Jean-Baptiste Clamence wasn’t completely wrong when he said that everyone is a hypocrite. We all are at some point, depending on the situation, but most important is that the better hypocrite (if that can be) is the one who accepts and faces his mistakes and not the one who lives in his own world inside his own delusions and who would not accept his or her reality. There are all kinds of people and one might think someone is a good person, but you actually don’t know what’s going on with that person: if he is telling the truth, if he appears to be good but he only is that way with certain people, or maybe he is the opposite of what he appeared to be. Everybody lies. It doesn’t matter how you did it, when you did it, or why you did it, you lie. Clamence was a liar and a hypocrite but he was a good person because at the end, after “The Fall” he accepts his mistakes instead of ignoring them or hiding them. Sometimes a lie isn’t as bad as some people say. You can do a lot of good things by lying, like helping someone, or avoiding hurting someone. Let’s not forget that lying is a basic instinct and humans’ main priority is surviving. Someday the hypocrites who don’t accept their reality will be forced to face it and that’s when they will face The Fall and as they say “The higher you climb, the harder you fall”.

This was a very special article because I can totally relate to it. It is very funny because some of this strategies to procrastinate are the ones I use the most. I procrastinate a lot, believe me. When I have a lot to do like homework, big projects, etc. I love to procrastinate.  When I think on what I have to do I get worried because I realize that it is a lot! But then I suddenly get distracted. Because I get distracted really easy. I start by opening a new word document, I write on the heading and when it is time to actually start thinking and writing I do everything else but write. Everything seems more important that actually do my homework, also everything is way more interesting (unless it is a British Lit homework).

The paper is right when it says that everyone does it. Because I bet everyone does. Sometimes I feel better thinking on other people procrastinating because I’m sure there is people who procrastinate more than me, and this people is actually on the same class as me.  We are all lazy and I bet no one likes doing in homework (well, I hope so) and we make all kind of crap to avoid doing it.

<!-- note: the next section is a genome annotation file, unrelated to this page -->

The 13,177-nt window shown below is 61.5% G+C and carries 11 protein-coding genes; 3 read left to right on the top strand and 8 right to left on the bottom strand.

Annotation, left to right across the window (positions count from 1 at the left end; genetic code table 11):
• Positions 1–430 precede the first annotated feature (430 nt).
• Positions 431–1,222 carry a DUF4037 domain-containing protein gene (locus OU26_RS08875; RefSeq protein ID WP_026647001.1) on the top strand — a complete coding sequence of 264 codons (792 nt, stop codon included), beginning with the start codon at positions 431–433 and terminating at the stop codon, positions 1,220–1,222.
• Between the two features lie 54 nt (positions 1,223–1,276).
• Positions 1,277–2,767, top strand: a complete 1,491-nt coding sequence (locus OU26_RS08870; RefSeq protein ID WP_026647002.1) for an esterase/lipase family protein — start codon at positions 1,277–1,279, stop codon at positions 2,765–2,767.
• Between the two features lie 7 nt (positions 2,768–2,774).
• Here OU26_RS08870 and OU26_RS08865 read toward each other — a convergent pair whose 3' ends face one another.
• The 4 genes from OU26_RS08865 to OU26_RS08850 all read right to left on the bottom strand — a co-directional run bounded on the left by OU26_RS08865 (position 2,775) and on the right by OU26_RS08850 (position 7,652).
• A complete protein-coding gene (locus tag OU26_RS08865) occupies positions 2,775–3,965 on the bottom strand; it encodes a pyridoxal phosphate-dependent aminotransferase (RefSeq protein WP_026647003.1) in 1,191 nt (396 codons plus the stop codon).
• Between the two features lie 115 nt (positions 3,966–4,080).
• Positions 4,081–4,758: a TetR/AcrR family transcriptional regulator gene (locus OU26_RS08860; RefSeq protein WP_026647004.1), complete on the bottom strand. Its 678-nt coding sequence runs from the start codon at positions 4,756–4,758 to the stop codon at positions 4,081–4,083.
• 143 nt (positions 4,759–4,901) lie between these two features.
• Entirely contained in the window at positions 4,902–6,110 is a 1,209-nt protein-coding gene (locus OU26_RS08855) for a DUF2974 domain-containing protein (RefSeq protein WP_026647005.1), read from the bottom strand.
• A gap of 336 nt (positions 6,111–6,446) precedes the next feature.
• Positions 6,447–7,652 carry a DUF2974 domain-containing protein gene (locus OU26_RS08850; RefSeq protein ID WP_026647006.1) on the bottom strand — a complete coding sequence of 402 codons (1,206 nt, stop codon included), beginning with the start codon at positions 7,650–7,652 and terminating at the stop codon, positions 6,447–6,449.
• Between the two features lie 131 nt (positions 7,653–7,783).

I like this kind of articles, I know I say it every time but it is true. I guess you are good choosing interesting/funny/good essays.  This is very special because we can relate to it.  The only bad thing is that you now know the things we do to avoid doing our homework.

When I Grow Up

When I grow up I wanna be famous, I wanna be a star, I wanna be in movies. When I grow up I wanna see the world, drive nice cars, I wanna have doobies. When I grow up I want to be a really succesful businessman. I want to be the best stockbroker on Wall Street. I want to be able to stop working for a few weeks without any consecuences. When I grow up I want to travel and live in a lot of places like Casablanca or Paris or NYC or Guatemala. When I grow up I would like to receive my letter from Hogwarts, because it’s already 8 years late (maybe the owl service isn’t that good in Guatemala). When I grow up I would like to be discover by an NFL agent and get drafted to the Dallas Cowboys. When I grow up I want to marry Maria Sharapova and play tennis together.

When I grow up I want to discover my super power and start using it. When I grow up I also want to have better ideas and a bit of divine help to write essays and comments. (I could really use some muses right now). When I grow up I would like to discover or invent a web page that can put into words what are you thinking exactly. When I grow up I want to be an astronaut, a firefighter and a doctor and make my child dreams become true.

When I grow up I want to be a mature person that can distinguish the real world from the dream world and also be able to write a proper formal comment about a really serious topic.

Sometimes you have to say what you want to say when you have an opportunity because if you d0n’t you might never have the chance to say it again. “Speak now or forever hold your peace”. Maybe the things you hold to yourself would have made a difference if you actually said them. Your life might be different, for better or for worse.

I think that this type of reading is really sad and I don’t enjoy reading sad things. (I’m still a badass). What I enjoy reading are things that make you think. I would regret if I couldn’t say what I want and I die. This is really unfortunate because you really don’t know when are you going to die. So that’s what I think that you should say everything when you have the chance.